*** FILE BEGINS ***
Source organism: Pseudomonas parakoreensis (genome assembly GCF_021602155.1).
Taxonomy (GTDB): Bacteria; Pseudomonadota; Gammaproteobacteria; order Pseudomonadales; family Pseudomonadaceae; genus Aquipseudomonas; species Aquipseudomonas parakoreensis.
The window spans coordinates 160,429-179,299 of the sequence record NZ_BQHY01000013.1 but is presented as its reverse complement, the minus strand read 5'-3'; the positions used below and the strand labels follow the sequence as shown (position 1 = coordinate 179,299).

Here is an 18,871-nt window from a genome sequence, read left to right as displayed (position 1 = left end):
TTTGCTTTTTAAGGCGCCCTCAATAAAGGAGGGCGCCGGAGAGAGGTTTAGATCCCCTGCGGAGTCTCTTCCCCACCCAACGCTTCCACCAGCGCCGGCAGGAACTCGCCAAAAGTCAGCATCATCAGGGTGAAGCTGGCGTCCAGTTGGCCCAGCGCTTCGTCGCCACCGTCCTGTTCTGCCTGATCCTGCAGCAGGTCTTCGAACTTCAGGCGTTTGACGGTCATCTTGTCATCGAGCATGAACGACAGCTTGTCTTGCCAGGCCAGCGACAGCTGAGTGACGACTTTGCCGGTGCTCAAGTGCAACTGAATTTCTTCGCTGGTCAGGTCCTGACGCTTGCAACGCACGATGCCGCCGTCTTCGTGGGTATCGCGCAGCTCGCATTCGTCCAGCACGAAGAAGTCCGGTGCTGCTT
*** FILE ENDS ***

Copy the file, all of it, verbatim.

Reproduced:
Source organism: Pseudomonas parakoreensis (genome assembly GCF_021602155.1).
Taxonomy (GTDB): Bacteria; Pseudomonadota; Gammaproteobacteria; order Pseudomonadales; family Pseudomonadaceae; genus Aquipseudomonas; species Aquipseudomonas parakoreensis.
The window spans coordinates 160,429-179,299 of the sequence record NZ_BQHY01000013.1 but is presented as its reverse complement, the minus strand read 5'-3'; the positions used below and the strand labels follow the sequence as shown (position 1 = coordinate 179,299).

Here is an 18,871-nt window from a genome sequence, read left to right as displayed (position 1 = left end):
TTTGCTTTTTAAGGCGCCCTCAATAAAGGAGGGCGCCGGAGAGAGGTTTAGATCCCCTGCGGAGTCTCTTCCCCACCCAACGCTTCCACCAGCGCCGGCAGGAACTCGCCAAAAGTCAGCATCATCAGGGTGAAGCTGGCGTCCAGTTGGCCCAGCGCTTCGTCGCCACCGTCCTGTTCTGCCTGATCCTGCAGCAGGTCTTCGAACTTCAGGCGTTTGACGGTCATCTTGTCATCGAGCATGAACGACAGCTTGTCTTGCCAGGCCAGCGACAGCTGAGTGACGACTTTGCCGGTGCTCAAGTGCAACTGAATTTCTTCGCTGGTCAGGTCCTGACGCTTGCAACGCACGATGCCGCCGTCTTCGTGGGTATCGCGCAGCTCGCATTCGTCCAGCACGAAGAAGTCCGGTGCTGCTT